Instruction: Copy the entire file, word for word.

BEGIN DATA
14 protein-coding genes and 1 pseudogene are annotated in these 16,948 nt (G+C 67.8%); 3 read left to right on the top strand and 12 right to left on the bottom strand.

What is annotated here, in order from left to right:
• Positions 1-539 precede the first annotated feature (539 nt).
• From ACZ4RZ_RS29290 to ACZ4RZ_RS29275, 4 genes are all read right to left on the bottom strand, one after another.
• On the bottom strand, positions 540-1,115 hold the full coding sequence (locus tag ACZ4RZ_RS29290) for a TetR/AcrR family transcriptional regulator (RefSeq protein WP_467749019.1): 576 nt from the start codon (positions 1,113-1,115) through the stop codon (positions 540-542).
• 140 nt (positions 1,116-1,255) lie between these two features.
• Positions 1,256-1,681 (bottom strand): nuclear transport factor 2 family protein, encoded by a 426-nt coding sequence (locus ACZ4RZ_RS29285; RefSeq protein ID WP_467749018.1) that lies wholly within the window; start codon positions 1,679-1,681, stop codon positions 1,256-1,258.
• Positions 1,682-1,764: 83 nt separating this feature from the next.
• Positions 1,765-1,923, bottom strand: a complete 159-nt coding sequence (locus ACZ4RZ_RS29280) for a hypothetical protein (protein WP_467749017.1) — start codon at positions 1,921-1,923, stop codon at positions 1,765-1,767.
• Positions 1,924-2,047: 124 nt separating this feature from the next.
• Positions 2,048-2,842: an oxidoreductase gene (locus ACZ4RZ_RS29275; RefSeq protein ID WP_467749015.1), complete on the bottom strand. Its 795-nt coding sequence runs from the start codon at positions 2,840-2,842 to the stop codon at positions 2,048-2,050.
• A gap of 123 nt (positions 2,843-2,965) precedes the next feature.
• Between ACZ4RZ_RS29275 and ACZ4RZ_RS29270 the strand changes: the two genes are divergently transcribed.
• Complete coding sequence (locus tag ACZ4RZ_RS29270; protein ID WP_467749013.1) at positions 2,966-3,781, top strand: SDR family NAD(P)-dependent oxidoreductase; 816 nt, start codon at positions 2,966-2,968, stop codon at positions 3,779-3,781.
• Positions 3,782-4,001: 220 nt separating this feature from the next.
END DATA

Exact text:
14 protein-coding genes and 1 pseudogene are annotated in these 16,948 nt (G+C 67.8%); 3 read left to right on the top strand and 12 right to left on the bottom strand.

What is annotated here, in order from left to right:
• Positions 1-539 precede the first annotated feature (539 nt).
• From ACZ4RZ_RS29290 to ACZ4RZ_RS29275, 4 genes are all read right to left on the bottom strand, one after another.
• On the bottom strand, positions 540-1,115 hold the full coding sequence (locus tag ACZ4RZ_RS29290) for a TetR/AcrR family transcriptional regulator (RefSeq protein WP_467749019.1): 576 nt from the start codon (positions 1,113-1,115) through the stop codon (positions 540-542).
• 140 nt (positions 1,116-1,255) lie between these two features.
• Positions 1,256-1,681 (bottom strand): nuclear transport factor 2 family protein, encoded by a 426-nt coding sequence (locus ACZ4RZ_RS29285; RefSeq protein ID WP_467749018.1) that lies wholly within the window; start codon positions 1,679-1,681, stop codon positions 1,256-1,258.
• Positions 1,682-1,764: 83 nt separating this feature from the next.
• Positions 1,765-1,923, bottom strand: a complete 159-nt coding sequence (locus ACZ4RZ_RS29280) for a hypothetical protein (protein WP_467749017.1) — start codon at positions 1,921-1,923, stop codon at positions 1,765-1,767.
• Positions 1,924-2,047: 124 nt separating this feature from the next.
• Positions 2,048-2,842: an oxidoreductase gene (locus ACZ4RZ_RS29275; RefSeq protein ID WP_467749015.1), complete on the bottom strand. Its 795-nt coding sequence runs from the start codon at positions 2,840-2,842 to the stop codon at positions 2,048-2,050.
• A gap of 123 nt (positions 2,843-2,965) precedes the next feature.
• Between ACZ4RZ_RS29275 and ACZ4RZ_RS29270 the strand changes: the two genes are divergently transcribed.
• Complete coding sequence (locus tag ACZ4RZ_RS29270; protein ID WP_467749013.1) at positions 2,966-3,781, top strand: SDR family NAD(P)-dependent oxidoreductase; 816 nt, start codon at positions 2,966-2,968, stop codon at positions 3,779-3,781.
• Positions 3,782-4,001: 220 nt separating this feature from the next.